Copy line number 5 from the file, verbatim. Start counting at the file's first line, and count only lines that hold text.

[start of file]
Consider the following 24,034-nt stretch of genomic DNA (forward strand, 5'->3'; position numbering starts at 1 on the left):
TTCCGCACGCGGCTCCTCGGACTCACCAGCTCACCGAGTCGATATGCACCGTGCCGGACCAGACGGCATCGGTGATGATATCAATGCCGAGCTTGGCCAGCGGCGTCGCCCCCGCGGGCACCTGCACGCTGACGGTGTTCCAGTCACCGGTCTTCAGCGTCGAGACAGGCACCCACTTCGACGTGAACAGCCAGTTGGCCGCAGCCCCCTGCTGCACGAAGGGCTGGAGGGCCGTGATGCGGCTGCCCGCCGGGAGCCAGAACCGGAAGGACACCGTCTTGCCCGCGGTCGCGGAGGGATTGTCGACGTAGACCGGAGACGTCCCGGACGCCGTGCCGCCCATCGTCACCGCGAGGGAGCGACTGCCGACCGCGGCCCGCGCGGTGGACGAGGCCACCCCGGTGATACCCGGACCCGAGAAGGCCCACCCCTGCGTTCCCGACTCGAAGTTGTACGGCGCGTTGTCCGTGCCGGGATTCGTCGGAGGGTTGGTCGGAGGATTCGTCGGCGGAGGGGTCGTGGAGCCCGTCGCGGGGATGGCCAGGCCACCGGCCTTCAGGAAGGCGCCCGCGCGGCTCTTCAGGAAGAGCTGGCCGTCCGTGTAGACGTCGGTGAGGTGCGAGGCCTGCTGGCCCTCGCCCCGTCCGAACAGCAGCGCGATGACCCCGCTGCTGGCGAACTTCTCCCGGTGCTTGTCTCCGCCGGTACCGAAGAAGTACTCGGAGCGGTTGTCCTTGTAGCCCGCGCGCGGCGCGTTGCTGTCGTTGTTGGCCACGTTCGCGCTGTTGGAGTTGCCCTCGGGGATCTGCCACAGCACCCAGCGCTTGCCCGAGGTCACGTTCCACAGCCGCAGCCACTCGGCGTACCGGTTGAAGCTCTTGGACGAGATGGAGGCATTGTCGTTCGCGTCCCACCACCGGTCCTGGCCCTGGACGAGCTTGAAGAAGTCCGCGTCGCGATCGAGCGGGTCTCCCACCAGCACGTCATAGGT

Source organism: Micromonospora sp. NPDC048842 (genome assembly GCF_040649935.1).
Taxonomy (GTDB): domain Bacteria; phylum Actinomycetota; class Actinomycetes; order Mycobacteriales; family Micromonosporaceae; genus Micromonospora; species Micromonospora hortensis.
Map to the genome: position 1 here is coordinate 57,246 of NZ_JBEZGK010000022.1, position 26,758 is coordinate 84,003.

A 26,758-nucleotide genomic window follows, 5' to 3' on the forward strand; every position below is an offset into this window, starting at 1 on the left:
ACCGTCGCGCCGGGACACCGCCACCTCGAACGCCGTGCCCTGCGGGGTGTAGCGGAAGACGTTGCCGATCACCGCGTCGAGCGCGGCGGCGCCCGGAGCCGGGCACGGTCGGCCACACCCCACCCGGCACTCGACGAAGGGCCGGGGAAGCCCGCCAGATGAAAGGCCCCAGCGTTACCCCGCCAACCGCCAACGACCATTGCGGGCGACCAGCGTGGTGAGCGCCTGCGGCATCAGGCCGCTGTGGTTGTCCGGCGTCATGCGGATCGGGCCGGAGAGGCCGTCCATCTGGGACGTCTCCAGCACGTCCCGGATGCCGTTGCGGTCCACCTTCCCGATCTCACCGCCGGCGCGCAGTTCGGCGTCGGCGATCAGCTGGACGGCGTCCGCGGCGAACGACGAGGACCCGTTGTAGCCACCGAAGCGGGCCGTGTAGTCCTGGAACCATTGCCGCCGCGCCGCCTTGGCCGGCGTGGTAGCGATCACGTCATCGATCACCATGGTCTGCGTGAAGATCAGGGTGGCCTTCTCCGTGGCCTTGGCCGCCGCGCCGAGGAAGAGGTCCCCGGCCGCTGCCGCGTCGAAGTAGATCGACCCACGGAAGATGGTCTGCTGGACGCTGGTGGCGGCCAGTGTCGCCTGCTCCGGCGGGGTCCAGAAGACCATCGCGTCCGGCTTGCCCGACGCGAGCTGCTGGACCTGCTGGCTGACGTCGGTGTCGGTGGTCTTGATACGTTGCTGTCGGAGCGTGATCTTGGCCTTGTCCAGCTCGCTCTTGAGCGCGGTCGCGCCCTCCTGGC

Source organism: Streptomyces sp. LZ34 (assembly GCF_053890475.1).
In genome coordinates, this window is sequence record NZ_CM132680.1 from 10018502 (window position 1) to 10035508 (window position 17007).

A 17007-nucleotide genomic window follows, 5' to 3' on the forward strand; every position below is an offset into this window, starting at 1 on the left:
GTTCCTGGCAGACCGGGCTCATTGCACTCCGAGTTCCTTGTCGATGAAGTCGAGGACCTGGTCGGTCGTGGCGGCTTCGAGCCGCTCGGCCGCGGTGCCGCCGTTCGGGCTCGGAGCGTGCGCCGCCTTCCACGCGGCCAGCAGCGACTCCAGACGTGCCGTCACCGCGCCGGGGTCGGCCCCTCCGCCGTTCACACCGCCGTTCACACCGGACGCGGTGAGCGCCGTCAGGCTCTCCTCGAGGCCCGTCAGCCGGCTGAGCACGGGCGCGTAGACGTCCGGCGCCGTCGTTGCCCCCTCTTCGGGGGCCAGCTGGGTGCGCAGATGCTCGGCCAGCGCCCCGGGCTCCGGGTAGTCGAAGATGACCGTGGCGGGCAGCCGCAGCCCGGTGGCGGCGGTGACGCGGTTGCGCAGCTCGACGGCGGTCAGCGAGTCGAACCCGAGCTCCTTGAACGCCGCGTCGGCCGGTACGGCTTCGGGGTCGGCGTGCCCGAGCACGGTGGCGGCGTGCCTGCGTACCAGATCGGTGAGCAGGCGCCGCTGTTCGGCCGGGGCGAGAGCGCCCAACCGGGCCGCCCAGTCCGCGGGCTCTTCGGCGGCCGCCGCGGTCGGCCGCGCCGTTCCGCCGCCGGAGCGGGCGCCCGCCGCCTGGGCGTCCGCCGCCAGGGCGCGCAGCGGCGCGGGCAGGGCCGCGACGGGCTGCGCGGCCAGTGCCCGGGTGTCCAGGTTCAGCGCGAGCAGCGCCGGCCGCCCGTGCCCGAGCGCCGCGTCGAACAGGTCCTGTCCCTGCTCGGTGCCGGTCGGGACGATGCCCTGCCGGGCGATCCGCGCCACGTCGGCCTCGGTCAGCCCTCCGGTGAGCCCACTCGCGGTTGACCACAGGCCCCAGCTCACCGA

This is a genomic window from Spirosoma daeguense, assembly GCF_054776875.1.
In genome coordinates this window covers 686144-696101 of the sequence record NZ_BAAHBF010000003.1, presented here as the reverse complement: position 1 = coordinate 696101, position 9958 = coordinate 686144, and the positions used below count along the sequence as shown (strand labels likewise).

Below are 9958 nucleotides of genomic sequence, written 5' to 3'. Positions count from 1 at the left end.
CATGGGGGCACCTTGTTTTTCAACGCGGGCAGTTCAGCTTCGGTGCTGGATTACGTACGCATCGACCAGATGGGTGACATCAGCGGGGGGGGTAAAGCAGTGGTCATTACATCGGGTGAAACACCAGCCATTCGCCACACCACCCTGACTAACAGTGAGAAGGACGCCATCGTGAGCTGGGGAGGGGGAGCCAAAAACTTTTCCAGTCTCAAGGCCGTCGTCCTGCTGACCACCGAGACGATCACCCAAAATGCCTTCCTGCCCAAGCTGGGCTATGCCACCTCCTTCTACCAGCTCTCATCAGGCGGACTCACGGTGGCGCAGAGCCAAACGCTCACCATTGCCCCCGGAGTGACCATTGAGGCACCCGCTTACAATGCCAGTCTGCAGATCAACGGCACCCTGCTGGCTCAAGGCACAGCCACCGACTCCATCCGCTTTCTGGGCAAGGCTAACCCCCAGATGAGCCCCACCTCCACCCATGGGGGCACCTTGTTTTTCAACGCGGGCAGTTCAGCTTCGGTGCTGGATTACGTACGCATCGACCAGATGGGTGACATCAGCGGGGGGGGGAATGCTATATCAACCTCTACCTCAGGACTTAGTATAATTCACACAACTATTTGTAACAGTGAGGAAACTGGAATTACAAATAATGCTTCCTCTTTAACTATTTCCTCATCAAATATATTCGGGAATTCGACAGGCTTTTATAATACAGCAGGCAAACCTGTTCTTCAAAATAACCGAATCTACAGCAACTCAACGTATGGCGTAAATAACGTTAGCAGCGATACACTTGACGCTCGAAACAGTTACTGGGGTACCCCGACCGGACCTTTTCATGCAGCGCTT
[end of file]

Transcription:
Map to the genome: position 1 here is coordinate 57,246 of NZ_JBEZGK010000022.1, position 26,758 is coordinate 84,003.